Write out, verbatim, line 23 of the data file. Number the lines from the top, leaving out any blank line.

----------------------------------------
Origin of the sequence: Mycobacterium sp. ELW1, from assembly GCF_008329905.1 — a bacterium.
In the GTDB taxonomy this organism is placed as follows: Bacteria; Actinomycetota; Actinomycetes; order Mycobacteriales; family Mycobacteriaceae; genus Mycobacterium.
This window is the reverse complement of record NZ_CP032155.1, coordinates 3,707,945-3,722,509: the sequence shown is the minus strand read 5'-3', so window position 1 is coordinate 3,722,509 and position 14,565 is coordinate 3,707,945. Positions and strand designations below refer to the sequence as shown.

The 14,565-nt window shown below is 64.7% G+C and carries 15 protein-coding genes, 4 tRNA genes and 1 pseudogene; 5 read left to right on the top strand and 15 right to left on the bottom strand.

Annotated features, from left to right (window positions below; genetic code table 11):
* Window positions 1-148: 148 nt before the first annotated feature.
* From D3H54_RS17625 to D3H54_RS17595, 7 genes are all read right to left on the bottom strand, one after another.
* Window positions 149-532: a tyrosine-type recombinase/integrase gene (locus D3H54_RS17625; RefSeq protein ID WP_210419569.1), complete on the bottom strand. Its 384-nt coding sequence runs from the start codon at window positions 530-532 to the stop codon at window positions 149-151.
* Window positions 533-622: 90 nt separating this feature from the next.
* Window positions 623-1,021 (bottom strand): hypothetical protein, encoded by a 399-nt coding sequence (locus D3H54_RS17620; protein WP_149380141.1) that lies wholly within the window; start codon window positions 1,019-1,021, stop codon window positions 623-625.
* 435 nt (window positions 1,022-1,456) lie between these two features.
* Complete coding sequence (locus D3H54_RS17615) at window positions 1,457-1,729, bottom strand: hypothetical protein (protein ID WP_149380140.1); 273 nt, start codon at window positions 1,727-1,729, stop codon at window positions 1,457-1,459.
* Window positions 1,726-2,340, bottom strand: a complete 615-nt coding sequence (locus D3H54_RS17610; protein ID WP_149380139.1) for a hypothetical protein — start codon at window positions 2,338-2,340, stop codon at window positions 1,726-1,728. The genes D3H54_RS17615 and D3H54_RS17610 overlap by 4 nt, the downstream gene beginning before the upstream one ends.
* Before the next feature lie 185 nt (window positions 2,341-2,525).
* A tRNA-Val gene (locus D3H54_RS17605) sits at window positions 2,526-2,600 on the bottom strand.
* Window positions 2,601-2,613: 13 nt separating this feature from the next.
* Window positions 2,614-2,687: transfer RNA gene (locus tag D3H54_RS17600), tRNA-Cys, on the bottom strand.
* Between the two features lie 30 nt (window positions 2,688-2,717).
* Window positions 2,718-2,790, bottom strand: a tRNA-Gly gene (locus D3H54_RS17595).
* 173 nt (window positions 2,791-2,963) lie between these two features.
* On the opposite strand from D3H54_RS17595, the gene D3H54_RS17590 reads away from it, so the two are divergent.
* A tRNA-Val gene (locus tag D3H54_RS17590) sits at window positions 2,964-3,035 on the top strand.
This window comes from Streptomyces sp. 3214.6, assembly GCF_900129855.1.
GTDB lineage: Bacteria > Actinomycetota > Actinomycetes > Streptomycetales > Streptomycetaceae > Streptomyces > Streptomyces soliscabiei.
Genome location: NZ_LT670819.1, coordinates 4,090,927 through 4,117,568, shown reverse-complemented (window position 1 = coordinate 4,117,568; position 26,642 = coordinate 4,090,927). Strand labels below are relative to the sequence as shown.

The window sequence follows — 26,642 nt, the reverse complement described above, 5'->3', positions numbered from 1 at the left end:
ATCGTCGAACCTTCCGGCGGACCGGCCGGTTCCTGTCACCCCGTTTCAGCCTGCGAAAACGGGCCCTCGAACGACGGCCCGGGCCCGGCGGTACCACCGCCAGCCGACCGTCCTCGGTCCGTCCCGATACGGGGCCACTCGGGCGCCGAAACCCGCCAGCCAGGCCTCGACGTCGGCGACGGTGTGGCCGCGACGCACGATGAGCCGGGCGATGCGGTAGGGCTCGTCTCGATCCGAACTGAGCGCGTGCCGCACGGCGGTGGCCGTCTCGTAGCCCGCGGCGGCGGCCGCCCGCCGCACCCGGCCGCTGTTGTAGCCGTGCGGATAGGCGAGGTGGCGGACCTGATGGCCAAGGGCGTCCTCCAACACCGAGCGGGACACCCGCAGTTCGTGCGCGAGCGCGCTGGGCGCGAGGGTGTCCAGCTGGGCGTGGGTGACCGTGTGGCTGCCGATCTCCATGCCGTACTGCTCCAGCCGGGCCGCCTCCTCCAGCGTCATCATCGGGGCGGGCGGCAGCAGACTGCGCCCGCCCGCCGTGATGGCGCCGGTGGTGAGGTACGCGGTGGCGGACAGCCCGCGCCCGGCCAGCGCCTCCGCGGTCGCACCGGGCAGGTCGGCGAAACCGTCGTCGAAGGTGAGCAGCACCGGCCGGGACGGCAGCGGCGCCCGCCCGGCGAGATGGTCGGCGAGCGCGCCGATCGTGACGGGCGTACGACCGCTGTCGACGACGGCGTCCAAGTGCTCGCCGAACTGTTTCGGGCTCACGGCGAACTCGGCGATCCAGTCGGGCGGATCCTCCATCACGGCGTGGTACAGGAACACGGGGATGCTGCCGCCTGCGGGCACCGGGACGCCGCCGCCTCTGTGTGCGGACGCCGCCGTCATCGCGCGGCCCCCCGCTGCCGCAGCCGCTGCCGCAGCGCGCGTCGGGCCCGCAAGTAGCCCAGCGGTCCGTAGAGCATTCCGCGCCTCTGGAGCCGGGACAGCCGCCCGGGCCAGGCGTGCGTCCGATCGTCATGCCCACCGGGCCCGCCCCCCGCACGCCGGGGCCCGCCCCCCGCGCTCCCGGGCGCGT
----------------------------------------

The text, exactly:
This window comes from Streptomyces sp. 3214.6, assembly GCF_900129855.1.